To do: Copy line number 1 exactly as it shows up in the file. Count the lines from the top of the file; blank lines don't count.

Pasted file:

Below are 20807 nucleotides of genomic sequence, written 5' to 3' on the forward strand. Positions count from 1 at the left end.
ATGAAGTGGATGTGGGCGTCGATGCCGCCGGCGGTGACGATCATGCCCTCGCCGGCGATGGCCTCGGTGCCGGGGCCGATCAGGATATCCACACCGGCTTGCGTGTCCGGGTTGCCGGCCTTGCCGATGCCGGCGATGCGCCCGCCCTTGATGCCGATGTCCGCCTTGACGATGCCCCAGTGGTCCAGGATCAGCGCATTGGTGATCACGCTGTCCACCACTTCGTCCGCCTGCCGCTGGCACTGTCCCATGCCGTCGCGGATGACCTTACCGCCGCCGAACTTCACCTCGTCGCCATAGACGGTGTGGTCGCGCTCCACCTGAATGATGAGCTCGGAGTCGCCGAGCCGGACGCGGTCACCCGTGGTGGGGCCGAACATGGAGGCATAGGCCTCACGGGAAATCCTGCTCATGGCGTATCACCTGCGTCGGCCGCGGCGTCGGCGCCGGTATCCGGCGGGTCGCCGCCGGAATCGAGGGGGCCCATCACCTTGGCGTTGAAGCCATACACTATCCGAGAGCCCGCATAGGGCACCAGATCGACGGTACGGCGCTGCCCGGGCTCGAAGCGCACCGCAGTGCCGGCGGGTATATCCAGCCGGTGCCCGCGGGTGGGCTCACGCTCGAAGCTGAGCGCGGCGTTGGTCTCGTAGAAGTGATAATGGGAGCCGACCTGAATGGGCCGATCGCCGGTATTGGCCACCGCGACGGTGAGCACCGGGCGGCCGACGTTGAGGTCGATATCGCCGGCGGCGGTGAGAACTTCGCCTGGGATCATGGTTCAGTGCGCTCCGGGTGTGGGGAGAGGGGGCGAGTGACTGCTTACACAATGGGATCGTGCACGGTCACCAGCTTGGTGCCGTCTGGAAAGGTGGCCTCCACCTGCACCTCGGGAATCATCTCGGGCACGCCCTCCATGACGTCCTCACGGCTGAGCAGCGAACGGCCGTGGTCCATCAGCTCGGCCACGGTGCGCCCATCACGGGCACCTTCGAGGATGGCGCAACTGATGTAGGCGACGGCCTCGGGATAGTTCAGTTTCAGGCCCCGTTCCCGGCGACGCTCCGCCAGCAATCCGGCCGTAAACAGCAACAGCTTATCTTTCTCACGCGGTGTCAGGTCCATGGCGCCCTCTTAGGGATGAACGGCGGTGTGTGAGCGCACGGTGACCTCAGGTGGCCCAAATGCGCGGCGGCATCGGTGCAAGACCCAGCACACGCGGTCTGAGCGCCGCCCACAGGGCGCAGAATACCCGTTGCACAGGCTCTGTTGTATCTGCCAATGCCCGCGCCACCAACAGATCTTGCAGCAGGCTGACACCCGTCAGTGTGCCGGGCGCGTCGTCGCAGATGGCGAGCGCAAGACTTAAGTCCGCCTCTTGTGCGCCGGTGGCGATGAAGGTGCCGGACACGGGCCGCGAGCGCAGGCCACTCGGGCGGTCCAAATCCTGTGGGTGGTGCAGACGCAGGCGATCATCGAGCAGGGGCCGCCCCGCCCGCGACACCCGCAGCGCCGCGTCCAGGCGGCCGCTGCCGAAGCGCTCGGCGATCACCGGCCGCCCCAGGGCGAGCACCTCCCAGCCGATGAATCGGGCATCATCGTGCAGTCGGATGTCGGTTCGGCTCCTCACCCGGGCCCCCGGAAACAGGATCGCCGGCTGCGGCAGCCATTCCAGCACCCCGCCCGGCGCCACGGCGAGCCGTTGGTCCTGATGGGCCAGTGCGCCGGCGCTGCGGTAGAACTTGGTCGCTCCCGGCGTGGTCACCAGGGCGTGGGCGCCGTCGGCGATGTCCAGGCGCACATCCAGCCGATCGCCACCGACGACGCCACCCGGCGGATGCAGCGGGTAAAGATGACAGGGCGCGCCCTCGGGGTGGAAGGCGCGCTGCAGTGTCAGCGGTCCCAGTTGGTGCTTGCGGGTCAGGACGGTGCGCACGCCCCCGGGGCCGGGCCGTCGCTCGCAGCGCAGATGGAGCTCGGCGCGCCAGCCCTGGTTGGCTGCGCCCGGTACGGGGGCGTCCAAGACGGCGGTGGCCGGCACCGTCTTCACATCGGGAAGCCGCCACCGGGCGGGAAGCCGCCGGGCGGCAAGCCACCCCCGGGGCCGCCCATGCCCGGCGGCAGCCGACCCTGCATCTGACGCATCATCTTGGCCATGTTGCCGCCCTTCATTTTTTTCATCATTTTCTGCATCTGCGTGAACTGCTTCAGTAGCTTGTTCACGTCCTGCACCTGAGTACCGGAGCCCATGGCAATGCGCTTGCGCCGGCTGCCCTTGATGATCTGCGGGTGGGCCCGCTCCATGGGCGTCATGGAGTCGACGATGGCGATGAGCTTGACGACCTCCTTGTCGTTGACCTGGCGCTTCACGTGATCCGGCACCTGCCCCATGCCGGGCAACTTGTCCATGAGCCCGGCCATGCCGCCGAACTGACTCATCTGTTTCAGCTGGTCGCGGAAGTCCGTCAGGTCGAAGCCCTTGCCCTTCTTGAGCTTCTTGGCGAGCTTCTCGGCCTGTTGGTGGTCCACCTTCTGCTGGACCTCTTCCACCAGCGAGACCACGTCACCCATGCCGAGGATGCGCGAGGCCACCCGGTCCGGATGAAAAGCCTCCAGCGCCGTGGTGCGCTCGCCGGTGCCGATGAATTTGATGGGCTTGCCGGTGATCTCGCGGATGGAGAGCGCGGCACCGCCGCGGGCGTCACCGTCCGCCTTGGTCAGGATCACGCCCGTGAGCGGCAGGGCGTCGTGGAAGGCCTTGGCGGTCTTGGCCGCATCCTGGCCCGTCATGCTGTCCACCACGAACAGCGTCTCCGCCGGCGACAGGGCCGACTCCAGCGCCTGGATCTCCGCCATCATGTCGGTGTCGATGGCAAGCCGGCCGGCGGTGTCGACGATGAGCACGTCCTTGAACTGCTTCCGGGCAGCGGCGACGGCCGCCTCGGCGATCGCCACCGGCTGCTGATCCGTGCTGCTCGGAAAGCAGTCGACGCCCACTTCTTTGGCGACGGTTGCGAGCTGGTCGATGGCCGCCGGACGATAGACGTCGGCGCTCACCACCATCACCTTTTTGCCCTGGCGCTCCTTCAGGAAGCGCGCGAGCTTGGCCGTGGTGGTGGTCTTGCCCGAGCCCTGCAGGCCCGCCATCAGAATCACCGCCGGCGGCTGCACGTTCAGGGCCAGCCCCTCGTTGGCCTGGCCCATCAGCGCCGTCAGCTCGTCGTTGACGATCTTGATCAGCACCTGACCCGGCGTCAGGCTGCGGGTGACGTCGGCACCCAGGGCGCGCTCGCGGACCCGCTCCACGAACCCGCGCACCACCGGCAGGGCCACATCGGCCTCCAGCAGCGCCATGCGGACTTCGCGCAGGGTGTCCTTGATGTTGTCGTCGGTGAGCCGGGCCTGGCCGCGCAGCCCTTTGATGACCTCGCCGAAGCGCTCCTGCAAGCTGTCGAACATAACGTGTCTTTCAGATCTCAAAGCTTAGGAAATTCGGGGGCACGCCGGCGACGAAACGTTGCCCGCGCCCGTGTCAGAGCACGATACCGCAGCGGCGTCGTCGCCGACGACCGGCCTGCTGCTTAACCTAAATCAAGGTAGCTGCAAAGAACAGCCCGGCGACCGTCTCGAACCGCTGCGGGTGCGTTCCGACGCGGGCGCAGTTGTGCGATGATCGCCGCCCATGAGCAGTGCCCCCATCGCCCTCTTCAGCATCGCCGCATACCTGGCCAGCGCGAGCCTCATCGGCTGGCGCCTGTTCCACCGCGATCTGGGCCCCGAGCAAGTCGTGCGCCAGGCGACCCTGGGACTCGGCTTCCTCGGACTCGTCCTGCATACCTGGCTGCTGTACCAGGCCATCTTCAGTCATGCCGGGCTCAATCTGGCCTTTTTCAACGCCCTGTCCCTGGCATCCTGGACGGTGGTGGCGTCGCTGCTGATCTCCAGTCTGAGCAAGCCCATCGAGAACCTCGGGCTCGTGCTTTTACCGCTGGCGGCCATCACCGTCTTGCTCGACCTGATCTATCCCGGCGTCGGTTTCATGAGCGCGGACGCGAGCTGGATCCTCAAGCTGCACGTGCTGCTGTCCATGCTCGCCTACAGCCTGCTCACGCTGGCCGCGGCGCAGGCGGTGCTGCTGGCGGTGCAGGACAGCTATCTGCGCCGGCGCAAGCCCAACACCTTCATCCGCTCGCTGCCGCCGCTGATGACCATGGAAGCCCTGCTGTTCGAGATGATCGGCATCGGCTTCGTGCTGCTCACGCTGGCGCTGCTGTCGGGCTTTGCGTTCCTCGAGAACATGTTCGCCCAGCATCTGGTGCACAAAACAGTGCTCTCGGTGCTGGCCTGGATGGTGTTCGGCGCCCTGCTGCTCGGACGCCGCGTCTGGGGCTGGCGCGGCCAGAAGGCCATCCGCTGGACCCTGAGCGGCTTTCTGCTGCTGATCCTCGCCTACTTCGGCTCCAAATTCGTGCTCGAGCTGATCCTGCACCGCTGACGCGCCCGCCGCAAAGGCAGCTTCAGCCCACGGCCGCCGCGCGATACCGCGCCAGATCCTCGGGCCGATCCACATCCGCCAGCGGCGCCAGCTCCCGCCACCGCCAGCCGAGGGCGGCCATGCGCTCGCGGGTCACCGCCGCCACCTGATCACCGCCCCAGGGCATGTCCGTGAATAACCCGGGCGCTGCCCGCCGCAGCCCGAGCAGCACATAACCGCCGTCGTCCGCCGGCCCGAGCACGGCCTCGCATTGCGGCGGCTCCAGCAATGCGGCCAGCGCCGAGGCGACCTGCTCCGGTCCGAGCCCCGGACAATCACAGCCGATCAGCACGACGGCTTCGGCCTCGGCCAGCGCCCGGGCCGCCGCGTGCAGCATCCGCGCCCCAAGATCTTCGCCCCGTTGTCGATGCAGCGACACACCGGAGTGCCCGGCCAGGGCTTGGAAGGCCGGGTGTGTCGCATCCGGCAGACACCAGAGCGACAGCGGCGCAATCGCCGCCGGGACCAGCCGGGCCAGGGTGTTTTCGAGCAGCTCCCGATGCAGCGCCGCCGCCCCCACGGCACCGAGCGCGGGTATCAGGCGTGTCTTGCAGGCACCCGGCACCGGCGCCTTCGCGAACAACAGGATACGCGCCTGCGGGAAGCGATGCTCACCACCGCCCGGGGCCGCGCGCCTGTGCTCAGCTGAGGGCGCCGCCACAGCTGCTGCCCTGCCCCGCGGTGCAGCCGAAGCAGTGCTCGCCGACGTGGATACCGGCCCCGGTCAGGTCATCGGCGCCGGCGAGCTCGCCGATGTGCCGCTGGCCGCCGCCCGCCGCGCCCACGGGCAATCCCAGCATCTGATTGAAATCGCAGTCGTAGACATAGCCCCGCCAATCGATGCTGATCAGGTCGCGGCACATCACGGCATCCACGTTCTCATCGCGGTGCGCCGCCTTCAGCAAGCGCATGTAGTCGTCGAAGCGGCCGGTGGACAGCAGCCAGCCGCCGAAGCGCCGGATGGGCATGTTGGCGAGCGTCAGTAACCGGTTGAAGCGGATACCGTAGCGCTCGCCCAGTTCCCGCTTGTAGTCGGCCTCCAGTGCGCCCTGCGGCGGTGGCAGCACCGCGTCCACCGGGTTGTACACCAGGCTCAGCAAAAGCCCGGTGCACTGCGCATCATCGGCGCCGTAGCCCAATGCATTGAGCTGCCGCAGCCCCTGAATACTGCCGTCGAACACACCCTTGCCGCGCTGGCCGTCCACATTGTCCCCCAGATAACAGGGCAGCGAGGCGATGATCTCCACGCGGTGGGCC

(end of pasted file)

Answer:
Below are 20807 nucleotides of genomic sequence, written 5' to 3' on the forward strand. Positions count from 1 at the left end.